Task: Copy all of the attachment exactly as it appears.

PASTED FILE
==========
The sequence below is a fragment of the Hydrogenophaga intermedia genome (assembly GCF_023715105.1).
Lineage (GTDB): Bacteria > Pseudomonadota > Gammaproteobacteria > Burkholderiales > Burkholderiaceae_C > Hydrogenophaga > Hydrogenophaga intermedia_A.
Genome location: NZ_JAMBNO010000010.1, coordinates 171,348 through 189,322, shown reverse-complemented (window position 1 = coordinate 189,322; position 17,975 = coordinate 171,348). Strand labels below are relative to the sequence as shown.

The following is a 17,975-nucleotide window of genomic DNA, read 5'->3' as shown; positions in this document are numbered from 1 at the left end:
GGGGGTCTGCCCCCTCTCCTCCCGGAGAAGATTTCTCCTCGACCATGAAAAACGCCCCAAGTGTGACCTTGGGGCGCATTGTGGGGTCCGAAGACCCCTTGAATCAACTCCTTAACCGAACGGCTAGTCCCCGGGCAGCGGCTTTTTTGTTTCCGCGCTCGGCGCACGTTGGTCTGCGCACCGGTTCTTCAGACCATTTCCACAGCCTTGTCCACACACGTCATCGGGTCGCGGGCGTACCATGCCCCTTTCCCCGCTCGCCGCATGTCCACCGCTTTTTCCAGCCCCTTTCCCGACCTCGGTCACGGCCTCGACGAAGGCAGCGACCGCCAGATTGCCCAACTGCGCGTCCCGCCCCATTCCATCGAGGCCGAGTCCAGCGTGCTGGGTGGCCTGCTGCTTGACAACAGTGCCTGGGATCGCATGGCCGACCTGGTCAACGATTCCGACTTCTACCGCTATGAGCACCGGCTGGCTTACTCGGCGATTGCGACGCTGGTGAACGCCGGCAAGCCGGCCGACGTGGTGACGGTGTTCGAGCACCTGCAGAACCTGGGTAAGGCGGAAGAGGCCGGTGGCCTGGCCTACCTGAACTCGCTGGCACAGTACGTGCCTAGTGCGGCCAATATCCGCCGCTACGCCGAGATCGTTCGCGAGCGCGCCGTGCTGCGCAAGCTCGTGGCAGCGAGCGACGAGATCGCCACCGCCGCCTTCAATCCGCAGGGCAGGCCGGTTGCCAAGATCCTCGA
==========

The sequence below is a fragment of the Hydrogenophaga intermedia genome (assembly GCF_023715105.1).
Lineage (GTDB): Bacteria > Pseudomonadota > Gammaproteobacteria > Burkholderiales > Burkholderiaceae_C > Hydrogenophaga > Hydrogenophaga intermedia_A.
Genome location: NZ_JAMBNO010000010.1, coordinates 171,348 through 189,322, shown reverse-complemented (window position 1 = coordinate 189,322; position 17,975 = coordinate 171,348). Strand labels below are relative to the sequence as shown.

The following is a 17,975-nucleotide window of genomic DNA, read 5'->3' as shown; positions in this document are numbered from 1 at the left end:
GGGGGTCTGCCCCCTCTCCTCCCGGAGAAGATTTCTCCTCGACCATGAAAAACGCCCCAAGTGTGACCTTGGGGCGCATTGTGGGGTCCGAAGACCCCTTGAATCAACTCCTTAACCGAACGGCTAGTCCCCGGGCAGCGGCTTTTTTGTTTCCGCGCTCGGCGCACGTTGGTCTGCGCACCGGTTCTTCAGACCATTTCCACAGCCTTGTCCACACACGTCATCGGGTCGCGGGCGTACCATGCCCCTTTCCCCGCTCGCCGCATGTCCACCGCTTTTTCCAGCCCCTTTCCCGACCTCGGTCACGGCCTCGACGAAGGCAGCGACCGCCAGATTGCCCAACTGCGCGTCCCGCCCCATTCCATCGAGGCCGAGTCCAGCGTGCTGGGTGGCCTGCTGCTTGACAACAGTGCCTGGGATCGCATGGCCGACCTGGTCAACGATTCCGACTTCTACCGCTATGAGCACCGGCTGGCTTACTCGGCGATTGCGACGCTGGTGAACGCCGGCAAGCCGGCCGACGTGGTGACGGTGTTCGAGCACCTGCAGAACCTGGGTAAGGCGGAAGAGGCCGGTGGCCTGGCCTACCTGAACTCGCTGGCACAGTACGTGCCTAGTGCGGCCAATATCCGCCGCTACGCCGAGATCGTTCGCGAGCGCGCCGTGCTGCGCAAGCTCGTGGCAGCGAGCGACGAGATCGCCACCGCCGCCTTCAATCCGCAGGGCAGGCCGGTTGCCAAGATCCTCGA